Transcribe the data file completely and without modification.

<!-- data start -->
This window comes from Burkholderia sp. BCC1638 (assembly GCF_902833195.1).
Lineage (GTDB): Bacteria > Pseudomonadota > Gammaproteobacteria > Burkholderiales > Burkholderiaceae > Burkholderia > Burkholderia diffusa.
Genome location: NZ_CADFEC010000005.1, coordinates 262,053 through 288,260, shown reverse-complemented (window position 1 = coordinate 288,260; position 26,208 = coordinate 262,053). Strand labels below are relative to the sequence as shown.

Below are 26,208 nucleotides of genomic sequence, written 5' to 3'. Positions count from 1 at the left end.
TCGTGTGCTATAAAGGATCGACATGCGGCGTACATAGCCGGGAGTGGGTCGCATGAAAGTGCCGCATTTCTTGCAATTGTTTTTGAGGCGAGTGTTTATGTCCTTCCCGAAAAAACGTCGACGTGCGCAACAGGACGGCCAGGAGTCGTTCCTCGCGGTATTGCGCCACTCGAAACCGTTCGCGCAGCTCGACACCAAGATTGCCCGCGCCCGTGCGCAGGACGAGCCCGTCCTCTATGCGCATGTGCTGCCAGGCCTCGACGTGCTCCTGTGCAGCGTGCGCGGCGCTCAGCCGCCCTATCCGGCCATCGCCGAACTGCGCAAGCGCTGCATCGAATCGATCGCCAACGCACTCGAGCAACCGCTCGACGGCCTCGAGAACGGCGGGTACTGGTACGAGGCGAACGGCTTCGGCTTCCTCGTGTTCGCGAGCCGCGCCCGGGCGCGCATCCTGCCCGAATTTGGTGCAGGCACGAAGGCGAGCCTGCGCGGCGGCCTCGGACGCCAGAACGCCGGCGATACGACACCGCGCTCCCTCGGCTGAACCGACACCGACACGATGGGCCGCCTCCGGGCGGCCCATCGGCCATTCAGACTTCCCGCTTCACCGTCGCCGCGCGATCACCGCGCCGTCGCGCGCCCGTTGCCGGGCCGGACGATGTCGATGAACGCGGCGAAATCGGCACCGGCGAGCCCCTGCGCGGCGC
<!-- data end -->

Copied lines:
This window comes from Burkholderia sp. BCC1638 (assembly GCF_902833195.1).
Lineage (GTDB): Bacteria > Pseudomonadota > Gammaproteobacteria > Burkholderiales > Burkholderiaceae > Burkholderia > Burkholderia diffusa.
Genome location: NZ_CADFEC010000005.1, coordinates 262,053 through 288,260, shown reverse-complemented (window position 1 = coordinate 288,260; position 26,208 = coordinate 262,053). Strand labels below are relative to the sequence as shown.

Below are 26,208 nucleotides of genomic sequence, written 5' to 3'. Positions count from 1 at the left end.
TCGTGTGCTATAAAGGATCGACATGCGGCGTACATAGCCGGGAGTGGGTCGCATGAAAGTGCCGCATTTCTTGCAATTGTTTTTGAGGCGAGTGTTTATGTCCTTCCCGAAAAAACGTCGACGTGCGCAACAGGACGGCCAGGAGTCGTTCCTCGCGGTATTGCGCCACTCGAAACCGTTCGCGCAGCTCGACACCAAGATTGCCCGCGCCCGTGCGCAGGACGAGCCCGTCCTCTATGCGCATGTGCTGCCAGGCCTCGACGTGCTCCTGTGCAGCGTGCGCGGCGCTCAGCCGCCCTATCCGGCCATCGCCGAACTGCGCAAGCGCTGCATCGAATCGATCGCCAACGCACTCGAGCAACCGCTCGACGGCCTCGAGAACGGCGGGTACTGGTACGAGGCGAACGGCTTCGGCTTCCTCGTGTTCGCGAGCCGCGCCCGGGCGCGCATCCTGCCCGAATTTGGTGCAGGCACGAAGGCGAGCCTGCGCGGCGGCCTCGGACGCCAGAACGCCGGCGATACGACACCGCGCTCCCTCGGCTGAACCGACACCGACACGATGGGCCGCCTCCGGGCGGCCCATCGGCCATTCAGACTTCCCGCTTCACCGTCGCCGCGCGATCACCGCGCCGTCGCGCGCCCGTTGCCGGGCCGGACGATGTCGATGAACGCGGCGAAATCGGCACCGGCGAGCCCCTGCGCGGCGC